Stepping on Roses, Vol. 1
By Rinko Ueda
Published by Viz Media
Rated T+ (Older Teen)
Sumi Kitamura is in a bind. Her older brother (a happy-go-lucky male escort with a gambling problem) has a habit of bringing home orphaned children for her to take care of. Unfortunately, what he rarely brings home is money. With the landlady looming and loan sharks at her door, Sumi decides to sell herself in order to keep her family alive and together. The buyer is Soichiro Ashida, a wealthy, jaded young man who must marry immediately in order to inherit his grandfather’s business empire. Soichiro promises Sumi all the money she needs in exchange for her hand in (loveless) marriage. Desperate, Sumi agrees, but is she really prepared to give up everything she loves for a the life of a lonely society wife?
When it comes to frothy romance manga, there are allowances most readers are always prepared to make. Realism? Unnecessary. Depth? Optional. Cliché? Bring it on! In return, these readers ask for just one thing: Romance–heart-stopping, unrestrained, no holds barred romance. Unfortunately, though Stepping on Roses takes full advantage of its readers’ generosity, it fails to deliver on its end of the bargain.
Though Sumi and Soichiro are positioned perfectly for their roles as the plucky commoner and guarded aristocrat who unexpectedly find love while trapped in a marriage of convenience, neither is interesting enough for them to develop any real chemistry. Soichiro is cold and controlling like so many of his ilk, but without any real sense of mystery with which to attract readers, let alone Sumi. Meanwhile, Sumi is bland, dense, and surprisingly shallow–more distraught over having lost out on a chance with Soichiro’s charming best friend than she is about the family she left behind (or even the calculated erosion of her individuality). Gags involving Sumi’s lack of social refinement repeatedly fall flat. And without any context provided for the story’s Meiji Era setting, it’s hard to know what conclusion to draw when her ignorance of western manners and customs is characterized as near-barbarianism.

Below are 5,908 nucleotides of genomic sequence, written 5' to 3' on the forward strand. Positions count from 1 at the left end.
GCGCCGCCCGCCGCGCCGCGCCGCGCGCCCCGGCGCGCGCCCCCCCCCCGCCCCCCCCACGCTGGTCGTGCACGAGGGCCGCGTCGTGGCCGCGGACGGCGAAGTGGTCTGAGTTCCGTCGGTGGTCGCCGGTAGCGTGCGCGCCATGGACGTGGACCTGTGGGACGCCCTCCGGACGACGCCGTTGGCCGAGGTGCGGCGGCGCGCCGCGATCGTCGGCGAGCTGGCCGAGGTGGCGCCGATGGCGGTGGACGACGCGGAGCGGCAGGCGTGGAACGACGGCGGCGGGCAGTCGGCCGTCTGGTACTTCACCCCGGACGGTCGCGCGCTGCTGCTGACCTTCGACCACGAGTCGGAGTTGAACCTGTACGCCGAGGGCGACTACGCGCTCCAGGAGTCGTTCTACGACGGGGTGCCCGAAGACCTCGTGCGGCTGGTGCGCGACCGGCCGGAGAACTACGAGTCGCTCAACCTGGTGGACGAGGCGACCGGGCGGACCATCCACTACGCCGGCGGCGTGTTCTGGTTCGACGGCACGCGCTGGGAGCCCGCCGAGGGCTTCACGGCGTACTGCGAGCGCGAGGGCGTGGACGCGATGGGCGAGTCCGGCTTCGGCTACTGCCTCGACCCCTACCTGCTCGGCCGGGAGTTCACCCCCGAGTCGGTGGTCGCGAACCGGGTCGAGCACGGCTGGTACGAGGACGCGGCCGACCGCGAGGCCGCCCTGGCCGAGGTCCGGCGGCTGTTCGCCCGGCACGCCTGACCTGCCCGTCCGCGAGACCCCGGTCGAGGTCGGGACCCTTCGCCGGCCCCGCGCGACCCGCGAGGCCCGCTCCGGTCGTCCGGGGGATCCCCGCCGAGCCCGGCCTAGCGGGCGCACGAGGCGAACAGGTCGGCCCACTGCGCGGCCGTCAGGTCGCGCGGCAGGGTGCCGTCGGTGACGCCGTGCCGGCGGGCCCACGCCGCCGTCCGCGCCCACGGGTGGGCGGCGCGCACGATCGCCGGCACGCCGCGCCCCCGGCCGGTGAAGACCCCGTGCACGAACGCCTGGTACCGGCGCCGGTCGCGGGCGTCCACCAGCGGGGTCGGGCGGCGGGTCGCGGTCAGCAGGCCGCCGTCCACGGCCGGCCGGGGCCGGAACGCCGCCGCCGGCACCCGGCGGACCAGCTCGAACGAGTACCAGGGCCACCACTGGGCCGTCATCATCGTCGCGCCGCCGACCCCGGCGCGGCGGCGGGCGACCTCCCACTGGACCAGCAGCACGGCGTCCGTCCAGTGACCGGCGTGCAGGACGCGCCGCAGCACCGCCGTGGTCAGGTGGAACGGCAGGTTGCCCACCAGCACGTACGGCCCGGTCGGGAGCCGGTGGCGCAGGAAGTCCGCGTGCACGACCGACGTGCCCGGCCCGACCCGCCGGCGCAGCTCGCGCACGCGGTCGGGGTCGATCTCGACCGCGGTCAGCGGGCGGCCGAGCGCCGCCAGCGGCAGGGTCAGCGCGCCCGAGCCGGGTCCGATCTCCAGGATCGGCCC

Rinko Ueda’s artwork, a highlight of her series Tail of the Moon, feels tired and lifeless here. The work is nicely detailed and generally attractive (especially its period settings and dress), but offers little character or passion, much like the story itself. Even opportunities to engage readers in the unique dynamics of the period, visually or otherwise, are passed by with little enthusiasm.
Though it’s tempting to hope that subsequent volumes may offer something more to grab onto, even dedicated fans of romance manga may find their optimism hanging by a string. With all its trappings carefully in place, Stepping on Roses simply lacks heart.
Review copy provided by the publisher.